Barry, Tom, et al,
Thanks for your help. I really appreciate it.
Okay, I changed the PLpgSQL function to use select for update rather than
locking the table explicitly. Now I'm getting different errors. Running in
auto-commit and read-committed modes, I am seeing the same error as before:
thread A is updating the (locked) row between thread B selecting and then
updating it. This causes thread B's update to affect 0 rows which I'm
trying to avoid.
Running in serializable mode, I'm getting a Postgres exception:
ERROR: Can't serialize access due to concurrent update
It seems to me that the table locks grabbed in the PLpgSQL function aren't
actually locking the tables. They check to make sure they can *get* the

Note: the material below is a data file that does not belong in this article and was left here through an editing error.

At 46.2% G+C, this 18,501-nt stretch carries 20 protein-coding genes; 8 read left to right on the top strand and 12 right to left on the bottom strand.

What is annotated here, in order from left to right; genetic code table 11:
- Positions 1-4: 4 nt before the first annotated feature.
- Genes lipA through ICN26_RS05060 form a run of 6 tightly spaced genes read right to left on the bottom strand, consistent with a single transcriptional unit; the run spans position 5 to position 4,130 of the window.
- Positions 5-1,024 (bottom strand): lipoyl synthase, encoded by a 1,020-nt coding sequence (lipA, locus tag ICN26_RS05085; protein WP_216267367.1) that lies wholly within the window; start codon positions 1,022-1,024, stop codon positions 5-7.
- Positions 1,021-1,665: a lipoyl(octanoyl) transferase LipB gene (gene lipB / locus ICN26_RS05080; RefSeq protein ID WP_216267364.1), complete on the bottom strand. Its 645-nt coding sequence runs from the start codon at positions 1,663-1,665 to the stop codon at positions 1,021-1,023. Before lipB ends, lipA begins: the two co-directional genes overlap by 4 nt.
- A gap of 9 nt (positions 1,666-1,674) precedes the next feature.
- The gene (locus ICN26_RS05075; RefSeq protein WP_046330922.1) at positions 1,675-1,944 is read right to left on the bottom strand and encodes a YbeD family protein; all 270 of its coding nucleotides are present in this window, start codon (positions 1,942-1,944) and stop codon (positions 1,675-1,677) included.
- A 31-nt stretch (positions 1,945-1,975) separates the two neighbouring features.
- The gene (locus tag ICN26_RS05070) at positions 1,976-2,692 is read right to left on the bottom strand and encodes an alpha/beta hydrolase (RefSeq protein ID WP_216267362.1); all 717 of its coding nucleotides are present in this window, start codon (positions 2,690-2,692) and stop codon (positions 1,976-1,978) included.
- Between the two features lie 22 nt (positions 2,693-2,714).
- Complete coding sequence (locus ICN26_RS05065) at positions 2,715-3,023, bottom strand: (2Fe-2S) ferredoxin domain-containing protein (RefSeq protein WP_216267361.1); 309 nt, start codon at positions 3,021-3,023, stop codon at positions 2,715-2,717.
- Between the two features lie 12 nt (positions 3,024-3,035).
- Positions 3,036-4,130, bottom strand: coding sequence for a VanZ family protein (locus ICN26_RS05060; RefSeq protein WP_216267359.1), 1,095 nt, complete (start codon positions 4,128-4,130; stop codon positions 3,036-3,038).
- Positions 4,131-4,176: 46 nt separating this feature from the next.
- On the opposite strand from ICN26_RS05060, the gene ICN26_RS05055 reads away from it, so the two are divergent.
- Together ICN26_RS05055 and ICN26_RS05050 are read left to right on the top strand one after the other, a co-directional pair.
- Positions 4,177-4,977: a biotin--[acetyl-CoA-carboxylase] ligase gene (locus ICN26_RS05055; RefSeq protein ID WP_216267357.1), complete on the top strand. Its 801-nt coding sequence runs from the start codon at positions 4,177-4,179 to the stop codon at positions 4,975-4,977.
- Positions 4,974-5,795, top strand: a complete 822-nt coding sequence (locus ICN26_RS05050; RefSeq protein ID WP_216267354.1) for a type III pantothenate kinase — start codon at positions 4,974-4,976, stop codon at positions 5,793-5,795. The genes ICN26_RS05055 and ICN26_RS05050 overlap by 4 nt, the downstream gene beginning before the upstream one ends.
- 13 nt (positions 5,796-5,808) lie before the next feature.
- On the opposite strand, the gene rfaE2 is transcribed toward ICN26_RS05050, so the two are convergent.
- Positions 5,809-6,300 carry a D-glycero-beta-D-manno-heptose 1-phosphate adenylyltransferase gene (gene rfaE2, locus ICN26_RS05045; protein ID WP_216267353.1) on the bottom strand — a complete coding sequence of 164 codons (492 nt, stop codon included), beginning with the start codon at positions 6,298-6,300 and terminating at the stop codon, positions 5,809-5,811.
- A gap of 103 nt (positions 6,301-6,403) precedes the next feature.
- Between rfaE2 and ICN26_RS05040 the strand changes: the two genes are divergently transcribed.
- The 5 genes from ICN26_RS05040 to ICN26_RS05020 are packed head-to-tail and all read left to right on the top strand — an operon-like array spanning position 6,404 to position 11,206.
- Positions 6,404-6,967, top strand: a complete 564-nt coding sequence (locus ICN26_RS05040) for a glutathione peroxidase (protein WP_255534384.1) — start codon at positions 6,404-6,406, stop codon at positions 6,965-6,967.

lock, but don't actually hold the lock. Same with the select for update. It
makes sure it can get the lock, but still lets others get the same lock.
Anyway, here's how I'm doing my transaction level setting in Java.
IDFactorySQL gets a name key (String) and Connection object in its
constructor, which it passes to an internal init() method where it sets the
protected void init ( Connection conn , String name )
this.conn = conn;
this.name = name;
catch ( SQLException e )
I've tried both transaction levels separately as well as not setting it at
all [but still calling setAutoCommit(false)] which I understand should
leave me with read-committed level. Then, before calling the PLpgSQL
function next_id_block(), I've tried again setting auto-commit to false as
well as not doing so:
stmt = conn.prepareStatement("select next_id_block(?, ?)");
result = stmt.executeQuery();
I roll back in the case of any SQLException, but at that point the test
stops as it's broken. Any other ideas?
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